We introduced a seemingly simple set of VT activities in Part 5 that demonstrated the applicability of a central principle in ecological optics, specifically optic flow. It underlies the problems that many patients we work with in a therapeutic relationship have in managing the complexities of the everyday environment, particularly when in motion. We addressed thumb rotations as an example of seemingly simple procedure with many layers of complexity, indicative of what patients have to contend with in interacting with the ambient optic array, in J.J. Gibson’s terms, as they navigate the environment. Sue Barry and I are in strong agreement that the Brock String is one of the most powerful feedback tools we have for localizing in binocular space, and our colleague, Samantha Slotnick, has introduced a variation of this equally elegant in its simplicity and power.
What I would suggest therefore is to do monocular and binocular (or bi-ocular as the case may be) thumb rotations initially, then introduce Thumb-Pinky Vergence Rock as a way to transfer spatial dimension into the ambient optic array. All you need to do is follow Dr. Slotnick’s video, then follow that with the same sequence as thumb rotations. Now you are trying to maintain spatial localization on either foreground or background of the thumb or pinky as you introduce optic flow. This can be done with the patient lying on her back, seated in a chair, standing, walking, standing on a balance board, or while on a walking rail, depending on whether anti-gravity mechanisms need to be passively supported or actively stimulated.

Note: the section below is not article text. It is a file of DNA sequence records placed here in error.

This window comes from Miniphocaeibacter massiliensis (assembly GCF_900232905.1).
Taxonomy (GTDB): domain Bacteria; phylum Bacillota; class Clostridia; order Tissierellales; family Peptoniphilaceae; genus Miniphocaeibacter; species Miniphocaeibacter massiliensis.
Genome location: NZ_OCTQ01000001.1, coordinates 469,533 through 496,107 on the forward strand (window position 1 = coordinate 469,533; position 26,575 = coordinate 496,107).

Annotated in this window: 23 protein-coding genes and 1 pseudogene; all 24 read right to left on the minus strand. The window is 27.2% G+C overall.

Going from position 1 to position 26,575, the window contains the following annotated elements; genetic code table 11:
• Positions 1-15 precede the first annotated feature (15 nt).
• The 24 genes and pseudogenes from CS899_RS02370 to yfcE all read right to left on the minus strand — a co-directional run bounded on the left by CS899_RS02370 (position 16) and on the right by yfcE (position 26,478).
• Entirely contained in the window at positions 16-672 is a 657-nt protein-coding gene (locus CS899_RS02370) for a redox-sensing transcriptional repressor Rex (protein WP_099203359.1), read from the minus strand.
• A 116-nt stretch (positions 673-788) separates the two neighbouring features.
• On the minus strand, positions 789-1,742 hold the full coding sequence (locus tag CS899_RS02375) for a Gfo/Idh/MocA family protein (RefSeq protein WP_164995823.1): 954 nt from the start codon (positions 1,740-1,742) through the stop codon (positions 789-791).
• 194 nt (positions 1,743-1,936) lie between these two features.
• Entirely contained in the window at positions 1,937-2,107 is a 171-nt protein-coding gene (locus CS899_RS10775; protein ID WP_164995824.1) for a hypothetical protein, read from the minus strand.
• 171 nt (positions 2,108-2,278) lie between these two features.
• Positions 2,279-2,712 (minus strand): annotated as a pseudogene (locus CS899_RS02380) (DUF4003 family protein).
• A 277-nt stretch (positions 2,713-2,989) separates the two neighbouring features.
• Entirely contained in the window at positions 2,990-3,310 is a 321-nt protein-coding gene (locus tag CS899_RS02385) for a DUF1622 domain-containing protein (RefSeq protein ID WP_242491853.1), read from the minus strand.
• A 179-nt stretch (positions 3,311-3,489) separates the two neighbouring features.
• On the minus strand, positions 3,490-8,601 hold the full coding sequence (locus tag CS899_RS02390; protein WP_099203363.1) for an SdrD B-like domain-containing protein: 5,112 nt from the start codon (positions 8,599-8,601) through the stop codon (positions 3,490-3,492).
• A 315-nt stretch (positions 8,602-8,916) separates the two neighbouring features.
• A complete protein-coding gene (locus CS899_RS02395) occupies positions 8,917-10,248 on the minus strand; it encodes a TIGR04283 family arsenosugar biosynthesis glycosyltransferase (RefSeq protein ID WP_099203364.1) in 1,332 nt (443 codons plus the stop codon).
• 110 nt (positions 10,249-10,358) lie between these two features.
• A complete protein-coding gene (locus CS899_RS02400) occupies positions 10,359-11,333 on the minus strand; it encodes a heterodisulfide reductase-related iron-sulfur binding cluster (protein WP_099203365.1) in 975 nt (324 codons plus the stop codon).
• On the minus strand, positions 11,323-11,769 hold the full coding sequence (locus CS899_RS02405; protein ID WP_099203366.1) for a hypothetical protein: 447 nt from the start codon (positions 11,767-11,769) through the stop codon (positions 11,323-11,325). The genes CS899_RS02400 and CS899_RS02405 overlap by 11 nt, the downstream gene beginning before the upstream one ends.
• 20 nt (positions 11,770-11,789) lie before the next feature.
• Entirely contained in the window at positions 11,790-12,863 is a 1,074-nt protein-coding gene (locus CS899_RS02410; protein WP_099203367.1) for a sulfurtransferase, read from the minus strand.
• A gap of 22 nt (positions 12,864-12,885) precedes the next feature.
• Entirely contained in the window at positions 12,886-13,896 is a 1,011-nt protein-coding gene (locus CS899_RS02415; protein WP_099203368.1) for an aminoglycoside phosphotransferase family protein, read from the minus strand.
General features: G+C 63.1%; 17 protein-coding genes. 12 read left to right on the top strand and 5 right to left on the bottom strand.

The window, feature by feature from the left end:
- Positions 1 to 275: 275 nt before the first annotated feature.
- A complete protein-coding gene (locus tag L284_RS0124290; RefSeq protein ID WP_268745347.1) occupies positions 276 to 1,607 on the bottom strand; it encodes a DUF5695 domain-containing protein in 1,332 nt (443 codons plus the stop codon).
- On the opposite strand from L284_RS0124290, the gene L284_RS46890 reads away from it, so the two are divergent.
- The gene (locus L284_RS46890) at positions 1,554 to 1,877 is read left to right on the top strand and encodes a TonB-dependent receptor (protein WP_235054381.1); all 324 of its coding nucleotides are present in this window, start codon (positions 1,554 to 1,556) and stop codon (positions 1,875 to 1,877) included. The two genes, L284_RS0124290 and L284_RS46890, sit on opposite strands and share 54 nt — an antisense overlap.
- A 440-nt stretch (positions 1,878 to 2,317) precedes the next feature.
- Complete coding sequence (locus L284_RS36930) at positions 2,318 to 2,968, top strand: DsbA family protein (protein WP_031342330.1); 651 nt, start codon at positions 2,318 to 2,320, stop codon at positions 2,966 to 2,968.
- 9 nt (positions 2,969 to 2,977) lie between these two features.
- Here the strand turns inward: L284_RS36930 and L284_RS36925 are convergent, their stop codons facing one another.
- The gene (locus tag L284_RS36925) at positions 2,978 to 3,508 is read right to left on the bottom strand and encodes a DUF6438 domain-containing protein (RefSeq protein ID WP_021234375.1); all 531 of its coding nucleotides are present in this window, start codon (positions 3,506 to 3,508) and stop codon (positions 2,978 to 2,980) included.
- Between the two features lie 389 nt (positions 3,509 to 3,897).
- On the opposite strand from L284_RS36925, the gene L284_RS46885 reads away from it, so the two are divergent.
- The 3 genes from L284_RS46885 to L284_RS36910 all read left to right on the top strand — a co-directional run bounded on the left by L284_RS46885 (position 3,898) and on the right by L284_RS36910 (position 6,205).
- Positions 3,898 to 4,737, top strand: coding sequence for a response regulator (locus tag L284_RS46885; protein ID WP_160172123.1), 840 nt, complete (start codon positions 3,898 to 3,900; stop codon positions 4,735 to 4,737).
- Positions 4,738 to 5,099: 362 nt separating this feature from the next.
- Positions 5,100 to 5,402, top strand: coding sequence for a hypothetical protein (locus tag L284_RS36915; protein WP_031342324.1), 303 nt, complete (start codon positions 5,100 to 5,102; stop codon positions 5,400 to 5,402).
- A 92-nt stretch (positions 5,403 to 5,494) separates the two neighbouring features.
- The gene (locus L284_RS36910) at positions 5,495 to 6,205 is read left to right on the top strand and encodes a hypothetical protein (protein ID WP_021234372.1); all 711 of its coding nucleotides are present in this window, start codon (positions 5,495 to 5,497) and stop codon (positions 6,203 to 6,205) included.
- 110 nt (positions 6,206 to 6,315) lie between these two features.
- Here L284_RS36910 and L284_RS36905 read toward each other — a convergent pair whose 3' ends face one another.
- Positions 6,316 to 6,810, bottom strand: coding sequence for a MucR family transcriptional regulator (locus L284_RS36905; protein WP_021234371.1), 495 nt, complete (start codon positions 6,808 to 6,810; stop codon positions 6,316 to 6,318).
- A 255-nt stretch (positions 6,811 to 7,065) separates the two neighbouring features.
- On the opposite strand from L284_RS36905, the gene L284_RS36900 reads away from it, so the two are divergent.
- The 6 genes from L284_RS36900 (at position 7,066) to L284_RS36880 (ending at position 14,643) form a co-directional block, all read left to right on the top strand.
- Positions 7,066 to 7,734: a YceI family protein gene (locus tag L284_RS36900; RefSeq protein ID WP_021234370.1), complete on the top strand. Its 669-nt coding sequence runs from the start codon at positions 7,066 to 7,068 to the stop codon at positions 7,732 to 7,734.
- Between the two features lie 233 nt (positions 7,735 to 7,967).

Helping the patient manage movement is crucial. We do this routinely with Eccentric Circles. It is a very different experience when fusing the targets in a hand-held stationary position, or when doing this while in motion. In this context, Roderic Gillilan, O.D. pioneered Dynamic Adaptive Vision Therapy (DAVT) to treat what he termed the See Sick Syndrome. Several years ago our colleague, Dr. Dan Fortenbacher, did a nice visionhelp blog post on this as related to visual-vestibular integration. In this regard, doing Eccentric Circles while introducing movement in a variety of gazes is very important. Opaque backgrounds are fine for encouraging convergence, but managing the transparent circles is much more indicative of what is done when navigating the environment. Tromboning and circling as conventionally done is lovely, but walking while engaging in this, with the optic flow not only of the surround but the background is an entirely different level of visual-vestibular integration.
Thanks for sharing Dr. Slotnick’s video – she has a lovely way of integrating all of the components of this seemingly “simple” activity
You’re welcome, Linda. Indeed she does.
Thank you for the nod, Len (and Linda). I very much like the addition of a thumb-rotation-type attention to optic flow on this binocular variant!
My pleasure, Samantha, and if I may speak for Linda, our pleasure!
This approach to VT seems to provide for earlier integration of the senses AND performance/action of the patient. I agree with that approach.